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An Expat Guide To Socialising And Meetup Groups In Hong Kong

Hong Kong is one of the world’s most popular expat destinations. One estimate puts the population of internationally-born residents at nearly five percent of the total 7.1 million population. But in this crowded city, it’s all too easy to feel lonely.The former British outpost in the Far East was an important trading post for centuries, where East met West in order to trade and do business. Still an important financial hub for the global financial market, Hong Kong attracts the brightest and best of world business.

Thousands flock to the city to work hard, play hard and squirrel away some cash for the return trip home. However, some spend their time in the city without making new friends.

Hong Kong remains a crossroads of cultures, offering residents a chance to sample a range of traditions, cuisine and lifestyles. For those settling into a new life far from home, this can be an exciting chance to distract themselves from a little homesickness.

The city’s heady atmosphere, bright lights and myriad of street and alleyways hide bars, restaurants and countless other ways to meet other residents.

It’s a sad fact that many expats don’t venture out of the comfort zone that the company of others from their country represents. As in much of the rest of the world, Brits tend to congregate in the local pub whilst Americans meet anywhere that shows NFL games. As much as we need a sense of the friendly and familiar when living overseas, it’s a shame not to expand horizons and learn about other cultures.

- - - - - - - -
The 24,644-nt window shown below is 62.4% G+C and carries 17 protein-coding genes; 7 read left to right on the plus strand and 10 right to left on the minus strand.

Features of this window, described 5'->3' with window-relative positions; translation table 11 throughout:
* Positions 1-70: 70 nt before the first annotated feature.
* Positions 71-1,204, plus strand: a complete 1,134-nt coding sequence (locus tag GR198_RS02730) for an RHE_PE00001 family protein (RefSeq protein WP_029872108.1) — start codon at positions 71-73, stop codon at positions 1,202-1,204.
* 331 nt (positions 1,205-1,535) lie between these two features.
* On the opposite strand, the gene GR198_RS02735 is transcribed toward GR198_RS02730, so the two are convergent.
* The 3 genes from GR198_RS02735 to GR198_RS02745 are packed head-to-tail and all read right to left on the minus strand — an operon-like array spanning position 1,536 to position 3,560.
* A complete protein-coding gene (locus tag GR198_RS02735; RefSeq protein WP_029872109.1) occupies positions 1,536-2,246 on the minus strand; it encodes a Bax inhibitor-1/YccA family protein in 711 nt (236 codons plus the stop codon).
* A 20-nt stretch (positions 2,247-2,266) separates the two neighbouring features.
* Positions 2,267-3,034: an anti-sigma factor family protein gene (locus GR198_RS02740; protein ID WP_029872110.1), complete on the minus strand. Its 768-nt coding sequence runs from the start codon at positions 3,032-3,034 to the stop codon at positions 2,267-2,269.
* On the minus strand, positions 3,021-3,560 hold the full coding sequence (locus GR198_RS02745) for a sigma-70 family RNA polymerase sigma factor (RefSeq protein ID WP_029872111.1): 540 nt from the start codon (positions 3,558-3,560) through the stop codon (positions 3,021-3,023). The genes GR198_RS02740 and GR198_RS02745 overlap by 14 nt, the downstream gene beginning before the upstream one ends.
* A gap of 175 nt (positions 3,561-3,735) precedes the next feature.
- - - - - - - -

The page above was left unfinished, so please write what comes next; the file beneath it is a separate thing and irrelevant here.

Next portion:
There are a myriad of customs, celebrations, quirks and hidden gems to explore, but only the right guide will give you a proper understanding. Meeting local people can be a nervewracking step into the unknown, but it needn’t be. Getting to know neighbours and workmates can demystify the overwhelming and turn a HK into ‘home sweet home’.

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We’ve taken a look at what can help you have fun in Hong Kong as well as how to meet new people and make friends in the Pearl of the Orient.

Hit Up Happy Hour

Hong Kong loves its liquid refreshment. It’s not uncommon for workmates to leave the office and head straight for the nearest cocktail bar.

Hong Kong has plenty of bars to frequent

The Wan Chai area is famous for its expat appeal, for when you need to get away from work. With generous deals on offer, it’s easy to let your hair down and bond with colleagues over karaoke and terrible dancing.

Dating Can Be Tricky

Tinder, Bumble and a wide range of other dating apps cover the HK area, with cheeky chats and mischievous messages abounding.

Be careful about cultural conflicts though. Western cultures are a lot more relaxed about dating, whilst traditional Chinese views expect a higher level of commitment from the start.

Socialise Through School

A large number of expats head overseas with families in tow. With a range of well-regarded international schools, Hong Kong is a popular destination for the whole family.

Let your children do the networking for you! If you start attending or helping to organise school events, it won’t be long before you are meeting other expat parents.


Meetup was made for socialising abroad. This website collects a list of your interests and suggests appropriate events for you to attend. Musicians can quickly find open mic nights, while the money-minded can attend classes on crypto-currency.